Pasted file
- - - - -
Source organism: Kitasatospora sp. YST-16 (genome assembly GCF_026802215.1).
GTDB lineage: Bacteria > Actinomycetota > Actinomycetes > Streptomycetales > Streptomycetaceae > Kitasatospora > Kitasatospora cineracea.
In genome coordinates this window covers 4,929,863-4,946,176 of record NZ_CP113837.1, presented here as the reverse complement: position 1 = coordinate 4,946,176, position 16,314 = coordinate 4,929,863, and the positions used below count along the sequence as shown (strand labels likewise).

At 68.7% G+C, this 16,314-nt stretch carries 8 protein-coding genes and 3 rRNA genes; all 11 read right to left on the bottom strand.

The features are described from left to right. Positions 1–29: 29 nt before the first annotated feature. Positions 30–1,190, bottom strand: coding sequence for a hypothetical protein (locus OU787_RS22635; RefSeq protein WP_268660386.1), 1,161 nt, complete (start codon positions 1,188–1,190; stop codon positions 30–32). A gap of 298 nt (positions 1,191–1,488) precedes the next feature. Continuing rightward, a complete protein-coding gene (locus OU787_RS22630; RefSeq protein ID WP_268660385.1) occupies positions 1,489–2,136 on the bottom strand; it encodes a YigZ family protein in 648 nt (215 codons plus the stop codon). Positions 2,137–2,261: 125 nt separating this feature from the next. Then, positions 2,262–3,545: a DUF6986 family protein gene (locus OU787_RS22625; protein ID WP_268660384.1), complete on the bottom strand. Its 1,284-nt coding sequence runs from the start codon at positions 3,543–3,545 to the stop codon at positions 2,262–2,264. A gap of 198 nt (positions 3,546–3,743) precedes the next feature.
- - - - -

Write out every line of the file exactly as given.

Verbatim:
Source organism: Kitasatospora sp. YST-16 (genome assembly GCF_026802215.1).
GTDB lineage: Bacteria > Actinomycetota > Actinomycetes > Streptomycetales > Streptomycetaceae > Kitasatospora > Kitasatospora cineracea.
In genome coordinates this window covers 4,929,863-4,946,176 of record NZ_CP113837.1, presented here as the reverse complement: position 1 = coordinate 4,946,176, position 16,314 = coordinate 4,929,863, and the positions used below count along the sequence as shown (strand labels likewise).

At 68.7% G+C, this 16,314-nt stretch carries 8 protein-coding genes and 3 rRNA genes; all 11 read right to left on the bottom strand.

The features are described from left to right. Positions 1–29: 29 nt before the first annotated feature. Positions 30–1,190, bottom strand: coding sequence for a hypothetical protein (locus OU787_RS22635; RefSeq protein WP_268660386.1), 1,161 nt, complete (start codon positions 1,188–1,190; stop codon positions 30–32). A gap of 298 nt (positions 1,191–1,488) precedes the next feature. Continuing rightward, a complete protein-coding gene (locus OU787_RS22630; RefSeq protein ID WP_268660385.1) occupies positions 1,489–2,136 on the bottom strand; it encodes a YigZ family protein in 648 nt (215 codons plus the stop codon). Positions 2,137–2,261: 125 nt separating this feature from the next. Then, positions 2,262–3,545: a DUF6986 family protein gene (locus OU787_RS22625; protein ID WP_268660384.1), complete on the bottom strand. Its 1,284-nt coding sequence runs from the start codon at positions 3,543–3,545 to the stop codon at positions 2,262–2,264. A gap of 198 nt (positions 3,546–3,743) precedes the next feature.